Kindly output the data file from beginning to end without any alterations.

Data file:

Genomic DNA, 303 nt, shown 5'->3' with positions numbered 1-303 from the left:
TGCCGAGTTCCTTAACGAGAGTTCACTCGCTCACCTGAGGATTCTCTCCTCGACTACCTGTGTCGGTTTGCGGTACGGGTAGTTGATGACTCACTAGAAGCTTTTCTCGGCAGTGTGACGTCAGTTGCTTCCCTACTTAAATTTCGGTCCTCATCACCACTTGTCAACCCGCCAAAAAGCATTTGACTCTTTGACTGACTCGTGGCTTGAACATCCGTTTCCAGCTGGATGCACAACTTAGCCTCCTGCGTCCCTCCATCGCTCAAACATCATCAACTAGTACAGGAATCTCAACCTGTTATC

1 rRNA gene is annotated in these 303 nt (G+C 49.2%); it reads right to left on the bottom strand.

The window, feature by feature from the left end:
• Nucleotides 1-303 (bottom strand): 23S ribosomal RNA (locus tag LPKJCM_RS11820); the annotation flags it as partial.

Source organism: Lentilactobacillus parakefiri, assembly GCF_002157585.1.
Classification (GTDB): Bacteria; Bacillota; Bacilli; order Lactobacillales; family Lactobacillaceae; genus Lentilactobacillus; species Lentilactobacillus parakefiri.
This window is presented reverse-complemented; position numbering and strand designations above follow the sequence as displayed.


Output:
Genomic DNA, 303 nt, shown 5'->3' with positions numbered 1-303 from the left:
TGCCGAGTTCCTTAACGAGAGTTCACTCGCTCACCTGAGGATTCTCTCCTCGACTACCTGTGTCGGTTTGCGGTACGGGTAGTTGATGACTCACTAGAAGCTTTTCTCGGCAGTGTGACGTCAGTTGCTTCCCTACTTAAATTTCGGTCCTCATCACCACTTGTCAACCCGCCAAAAAGCATTTGACTCTTTGACTGACTCGTGGCTTGAACATCCGTTTCCAGCTGGATGCACAACTTAGCCTCCTGCGTCCCTCCATCGCTCAAACATCATCAACTAGTACAGGAATCTCAACCTGTTATC

1 rRNA gene is annotated in these 303 nt (G+C 49.2%); it reads right to left on the bottom strand.

The window, feature by feature from the left end:
• Nucleotides 1-303 (bottom strand): 23S ribosomal RNA (locus tag LPKJCM_RS11820); the annotation flags it as partial.

Source organism: Lentilactobacillus parakefiri, assembly GCF_002157585.1.
Classification (GTDB): Bacteria; Bacillota; Bacilli; order Lactobacillales; family Lactobacillaceae; genus Lentilactobacillus; species Lentilactobacillus parakefiri.
This window is presented reverse-complemented; position numbering and strand designations above follow the sequence as displayed.